Brent edges over $111; all eyes on U.S. jobs report
* U.S. economy grows faster than expected
* Price gains limited by speculation of Fed tapering
* Severe weather cuts oil production in Europe, United States
* Coming up: US nonfarm payrolls due 1330 GMT
SINGAPORE, Dec 6 (Reuters) - Brent futures edged above $111 a barrel on Friday, on course to end the week more than 1 percent higher, as traders awaited a U.S. jobs report later in the day and severe weather cut oil production in Europe and the United States.
The U.S. economy grew faster than initially estimated in the third quarter, data also showed on Thursday, suggesting demand could improve in the world's top oil consumer.
Price gains were curbed, though, by speculation that positive economic data would prompt the U.S. Federal Reserve to start unwinding its bond-buying programme, which could reduce support for riskier assets such as oil and other commodities.
"GDP numbers were strong, so that makes us more comfortable about a recovery in the U.S. economy," said Tony Nunan, oil risk manager at Mitsubishi Corp in Tokyo.
"But once tapering starts, that's probably time for people to take profits and get out of risk assets, including oil."
Brent crude for January delivery was up 23 cents at $111.21 a barrel at 0345 GMT, after falling 90 cents in the previous session. The benchmark was on course for a 1.3 percent weekly gain, its third in four.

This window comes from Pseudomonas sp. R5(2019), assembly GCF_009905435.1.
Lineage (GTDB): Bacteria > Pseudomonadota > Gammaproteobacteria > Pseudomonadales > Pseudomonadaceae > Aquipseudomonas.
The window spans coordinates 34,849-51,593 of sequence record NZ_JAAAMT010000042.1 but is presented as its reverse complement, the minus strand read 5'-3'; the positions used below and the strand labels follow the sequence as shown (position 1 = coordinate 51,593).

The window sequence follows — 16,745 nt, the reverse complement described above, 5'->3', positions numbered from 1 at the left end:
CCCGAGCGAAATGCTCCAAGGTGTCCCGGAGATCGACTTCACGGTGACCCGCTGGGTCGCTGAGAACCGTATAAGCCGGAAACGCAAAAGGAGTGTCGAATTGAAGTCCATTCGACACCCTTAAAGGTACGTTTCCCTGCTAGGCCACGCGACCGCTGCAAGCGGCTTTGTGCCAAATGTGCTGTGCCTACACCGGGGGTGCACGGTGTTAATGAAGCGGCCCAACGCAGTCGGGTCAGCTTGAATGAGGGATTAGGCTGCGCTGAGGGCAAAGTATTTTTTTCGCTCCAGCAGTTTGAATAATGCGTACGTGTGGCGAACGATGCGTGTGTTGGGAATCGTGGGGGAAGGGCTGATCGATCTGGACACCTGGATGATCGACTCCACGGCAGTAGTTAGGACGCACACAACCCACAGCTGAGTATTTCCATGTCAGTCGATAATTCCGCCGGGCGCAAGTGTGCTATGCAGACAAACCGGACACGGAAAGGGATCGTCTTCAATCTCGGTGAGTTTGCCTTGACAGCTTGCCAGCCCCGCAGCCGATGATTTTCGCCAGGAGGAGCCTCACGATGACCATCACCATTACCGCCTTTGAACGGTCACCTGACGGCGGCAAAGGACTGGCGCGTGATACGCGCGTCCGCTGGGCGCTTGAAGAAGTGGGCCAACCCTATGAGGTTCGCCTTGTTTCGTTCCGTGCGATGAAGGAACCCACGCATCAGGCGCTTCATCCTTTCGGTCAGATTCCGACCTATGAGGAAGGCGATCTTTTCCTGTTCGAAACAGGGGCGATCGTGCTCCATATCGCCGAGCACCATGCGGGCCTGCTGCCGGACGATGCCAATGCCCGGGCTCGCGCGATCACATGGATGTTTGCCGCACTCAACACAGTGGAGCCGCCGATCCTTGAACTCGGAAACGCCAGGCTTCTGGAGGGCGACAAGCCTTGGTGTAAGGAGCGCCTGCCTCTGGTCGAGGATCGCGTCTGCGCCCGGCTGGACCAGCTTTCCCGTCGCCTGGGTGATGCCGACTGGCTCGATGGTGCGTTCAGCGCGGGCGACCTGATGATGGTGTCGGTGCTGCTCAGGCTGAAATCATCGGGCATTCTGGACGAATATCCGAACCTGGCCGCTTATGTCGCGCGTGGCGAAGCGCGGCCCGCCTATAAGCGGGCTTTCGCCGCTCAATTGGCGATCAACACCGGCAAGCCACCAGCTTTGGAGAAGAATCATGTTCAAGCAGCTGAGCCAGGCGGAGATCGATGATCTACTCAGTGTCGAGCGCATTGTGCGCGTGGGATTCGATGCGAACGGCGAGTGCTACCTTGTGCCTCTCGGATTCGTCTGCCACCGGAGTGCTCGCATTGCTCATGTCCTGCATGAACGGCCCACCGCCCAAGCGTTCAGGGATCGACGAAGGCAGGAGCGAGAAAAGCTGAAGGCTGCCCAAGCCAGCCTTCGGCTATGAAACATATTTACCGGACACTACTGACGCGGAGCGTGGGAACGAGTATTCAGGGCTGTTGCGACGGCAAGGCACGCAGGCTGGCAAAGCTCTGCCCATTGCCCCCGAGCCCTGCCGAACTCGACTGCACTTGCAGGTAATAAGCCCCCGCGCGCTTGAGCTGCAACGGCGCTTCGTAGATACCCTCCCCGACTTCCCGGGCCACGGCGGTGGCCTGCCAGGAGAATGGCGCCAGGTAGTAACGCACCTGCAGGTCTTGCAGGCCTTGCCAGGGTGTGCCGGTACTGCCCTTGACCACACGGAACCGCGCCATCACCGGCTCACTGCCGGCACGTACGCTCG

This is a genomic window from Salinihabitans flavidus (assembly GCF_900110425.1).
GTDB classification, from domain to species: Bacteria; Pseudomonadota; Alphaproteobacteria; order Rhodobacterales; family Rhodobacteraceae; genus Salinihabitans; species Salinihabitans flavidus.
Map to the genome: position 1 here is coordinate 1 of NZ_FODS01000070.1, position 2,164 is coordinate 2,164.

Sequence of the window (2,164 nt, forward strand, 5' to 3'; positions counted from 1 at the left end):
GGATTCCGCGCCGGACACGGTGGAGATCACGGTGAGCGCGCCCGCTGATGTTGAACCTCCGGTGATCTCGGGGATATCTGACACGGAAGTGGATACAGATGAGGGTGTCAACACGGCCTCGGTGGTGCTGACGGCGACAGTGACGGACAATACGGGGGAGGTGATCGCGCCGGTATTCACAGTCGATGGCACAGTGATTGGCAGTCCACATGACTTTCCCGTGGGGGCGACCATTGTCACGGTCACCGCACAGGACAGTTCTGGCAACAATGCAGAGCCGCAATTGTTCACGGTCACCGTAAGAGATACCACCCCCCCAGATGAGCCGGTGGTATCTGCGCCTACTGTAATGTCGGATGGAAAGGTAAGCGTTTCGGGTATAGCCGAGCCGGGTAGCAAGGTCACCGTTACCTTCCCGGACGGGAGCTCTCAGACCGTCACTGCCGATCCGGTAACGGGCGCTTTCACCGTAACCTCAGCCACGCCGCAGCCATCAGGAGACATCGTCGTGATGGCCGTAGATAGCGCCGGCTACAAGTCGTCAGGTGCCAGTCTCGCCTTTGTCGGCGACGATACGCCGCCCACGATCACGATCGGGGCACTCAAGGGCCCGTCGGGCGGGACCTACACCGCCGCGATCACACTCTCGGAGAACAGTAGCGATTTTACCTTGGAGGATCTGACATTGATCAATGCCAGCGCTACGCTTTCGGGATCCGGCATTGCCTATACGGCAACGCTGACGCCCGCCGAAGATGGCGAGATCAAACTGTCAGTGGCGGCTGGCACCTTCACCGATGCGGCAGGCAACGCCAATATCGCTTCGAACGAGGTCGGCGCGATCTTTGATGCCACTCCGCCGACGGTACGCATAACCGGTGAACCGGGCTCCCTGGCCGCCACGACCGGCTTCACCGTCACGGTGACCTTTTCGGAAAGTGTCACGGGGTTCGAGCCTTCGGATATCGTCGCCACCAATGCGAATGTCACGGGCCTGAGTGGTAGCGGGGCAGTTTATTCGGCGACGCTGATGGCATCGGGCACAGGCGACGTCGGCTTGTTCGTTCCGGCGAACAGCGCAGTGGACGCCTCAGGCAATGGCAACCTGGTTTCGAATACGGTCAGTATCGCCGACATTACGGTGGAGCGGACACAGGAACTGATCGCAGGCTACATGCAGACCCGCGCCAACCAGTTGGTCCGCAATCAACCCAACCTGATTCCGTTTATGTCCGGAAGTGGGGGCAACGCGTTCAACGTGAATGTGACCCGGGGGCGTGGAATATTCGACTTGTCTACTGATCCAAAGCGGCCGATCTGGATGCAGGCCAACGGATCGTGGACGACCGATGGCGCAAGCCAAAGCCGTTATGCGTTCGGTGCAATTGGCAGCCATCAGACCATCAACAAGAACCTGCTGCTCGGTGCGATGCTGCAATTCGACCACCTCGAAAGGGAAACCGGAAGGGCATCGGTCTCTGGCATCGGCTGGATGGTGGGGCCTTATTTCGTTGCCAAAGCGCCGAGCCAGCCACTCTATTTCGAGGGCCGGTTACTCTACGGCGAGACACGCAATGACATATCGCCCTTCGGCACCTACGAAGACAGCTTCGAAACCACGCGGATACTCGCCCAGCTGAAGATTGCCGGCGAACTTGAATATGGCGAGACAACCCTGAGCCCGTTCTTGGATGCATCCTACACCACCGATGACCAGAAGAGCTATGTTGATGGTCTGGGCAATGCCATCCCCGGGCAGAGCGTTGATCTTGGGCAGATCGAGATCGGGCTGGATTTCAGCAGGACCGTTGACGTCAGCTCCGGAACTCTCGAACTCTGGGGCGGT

U.S. crude was down 6 cent at $97.32 a barrel, after rising 18 cents on Thursday and touching a five-week high just shy of $98 a barrel.
The contract, buoyed by a drop in U.S. crude stockpiles after a 10-week increase, has gained 5 percent so far this week and is on track for its best weekly showing in five months.
LET IT SNOW
Oil prices on both sides of the Atlantic could be supported by severe weather in parts of Europe and the United States.
North Sea oil producers have cut output and moved staff from some platforms as a major storm blasted towards mainland Europe in what meteorologists warned could be the worst storm to hit the continent in years.
Cold weather has also dented some oil and gas production in the United States and could further crimp output in top crude-producing states like Texas and North Dakota.
Meanwhile, the U.S. Commerce Department on Thursday revised third quarter GDP growth sharply upwards. Weak demand and a pile-up in business inventories, however, buoyed the case for the Fed to keep buying bonds for now.
The focus will now be on U.S. nonfarm payrolls for November due at 1330 GMT for further signs of economic growth.
Transcanada Corp told shippers on Thursday that its 700,000-barrels-per-day pipeline from Cushing, Oklahoma, to Port Arthur, Texas, will be in service by mid-January.
The company said earlier this week it expected the pipeline to be in service on Jan. 3, buoying U.S. oil prices. Oil traders have been awaiting details on the pipeline's start date as it will help relieve a supply glut at the Cushing hub, the delivery point for oil priced on WTI futures.
Also, with sanctions against Iran being eased last month in an interim deal, Tehran wants Western oil companies to revive its giant ageing oilfields and develop new oil and gas projects once sanctions are lifted.
(Editing by Tom Hogue)